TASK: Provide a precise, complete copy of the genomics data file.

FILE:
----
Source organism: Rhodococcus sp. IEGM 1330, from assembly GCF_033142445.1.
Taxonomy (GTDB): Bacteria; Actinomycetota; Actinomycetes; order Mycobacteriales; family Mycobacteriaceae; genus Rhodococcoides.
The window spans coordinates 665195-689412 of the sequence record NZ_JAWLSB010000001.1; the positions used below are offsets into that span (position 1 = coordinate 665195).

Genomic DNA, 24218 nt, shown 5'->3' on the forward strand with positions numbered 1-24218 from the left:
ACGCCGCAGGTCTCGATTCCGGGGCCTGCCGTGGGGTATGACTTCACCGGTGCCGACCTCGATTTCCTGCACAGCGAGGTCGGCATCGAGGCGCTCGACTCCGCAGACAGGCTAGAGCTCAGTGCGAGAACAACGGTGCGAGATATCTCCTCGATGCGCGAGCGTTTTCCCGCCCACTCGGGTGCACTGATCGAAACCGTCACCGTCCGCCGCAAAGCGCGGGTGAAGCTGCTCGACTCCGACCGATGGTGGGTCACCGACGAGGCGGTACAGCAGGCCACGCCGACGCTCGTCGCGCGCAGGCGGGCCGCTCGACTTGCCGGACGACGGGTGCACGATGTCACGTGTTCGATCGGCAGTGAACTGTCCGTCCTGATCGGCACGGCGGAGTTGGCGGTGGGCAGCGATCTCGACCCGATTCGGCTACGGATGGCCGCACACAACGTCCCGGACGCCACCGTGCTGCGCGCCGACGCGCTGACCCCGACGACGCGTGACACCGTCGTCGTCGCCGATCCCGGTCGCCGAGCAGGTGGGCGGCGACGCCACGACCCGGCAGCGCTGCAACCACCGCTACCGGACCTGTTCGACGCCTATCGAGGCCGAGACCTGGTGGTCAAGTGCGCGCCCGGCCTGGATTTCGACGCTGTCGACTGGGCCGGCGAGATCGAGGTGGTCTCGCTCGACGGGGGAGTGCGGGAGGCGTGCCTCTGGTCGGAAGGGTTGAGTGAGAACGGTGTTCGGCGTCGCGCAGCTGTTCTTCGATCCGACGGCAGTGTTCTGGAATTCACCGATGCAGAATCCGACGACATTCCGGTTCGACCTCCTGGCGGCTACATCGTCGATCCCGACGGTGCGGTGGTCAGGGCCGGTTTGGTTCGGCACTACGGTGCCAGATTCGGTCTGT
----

Source organism: Rhodococcus sp. IEGM 1330, from assembly GCF_033142445.1.
Taxonomy (GTDB): Bacteria; Actinomycetota; Actinomycetes; order Mycobacteriales; family Mycobacteriaceae; genus Rhodococcoides.
The window spans coordinates 665195-689412 of the sequence record NZ_JAWLSB010000001.1; the positions used below are offsets into that span (position 1 = coordinate 665195).

Genomic DNA, 24218 nt, shown 5'->3' on the forward strand with positions numbered 1-24218 from the left:
ACGCCGCAGGTCTCGATTCCGGGGCCTGCCGTGGGGTATGACTTCACCGGTGCCGACCTCGATTTCCTGCACAGCGAGGTCGGCATCGAGGCGCTCGACTCCGCAGACAGGCTAGAGCTCAGTGCGAGAACAACGGTGCGAGATATCTCCTCGATGCGCGAGCGTTTTCCCGCCCACTCGGGTGCACTGATCGAAACCGTCACCGTCCGCCGCAAAGCGCGGGTGAAGCTGCTCGACTCCGACCGATGGTGGGTCACCGACGAGGCGGTACAGCAGGCCACGCCGACGCTCGTCGCGCGCAGGCGGGCCGCTCGACTTGCCGGACGACGGGTGCACGATGTCACGTGTTCGATCGGCAGTGAACTGTCCGTCCTGATCGGCACGGCGGAGTTGGCGGTGGGCAGCGATCTCGACCCGATTCGGCTACGGATGGCCGCACACAACGTCCCGGACGCCACCGTGCTGCGCGCCGACGCGCTGACCCCGACGACGCGTGACACCGTCGTCGTCGCCGATCCCGGTCGCCGAGCAGGTGGGCGGCGACGCCACGACCCGGCAGCGCTGCAACCACCGCTACCGGACCTGTTCGACGCCTATCGAGGCCGAGACCTGGTGGTCAAGTGCGCGCCCGGCCTGGATTTCGACGCTGTCGACTGGGCCGGCGAGATCGAGGTGGTCTCGCTCGACGGGGGAGTGCGGGAGGCGTGCCTCTGGTCGGAAGGGTTGAGTGAGAACGGTGTTCGGCGTCGCGCAGCTGTTCTTCGATCCGACGGCAGTGTTCTGGAATTCACCGATGCAGAATCCGACGACATTCCGGTTCGACCTCCTGGCGGCTACATCGTCGATCCCGACGGTGCGGTGGTCAGGGCCGGTTTGGTTCGGCACTACGGTGCCAGATTCGGTCTGT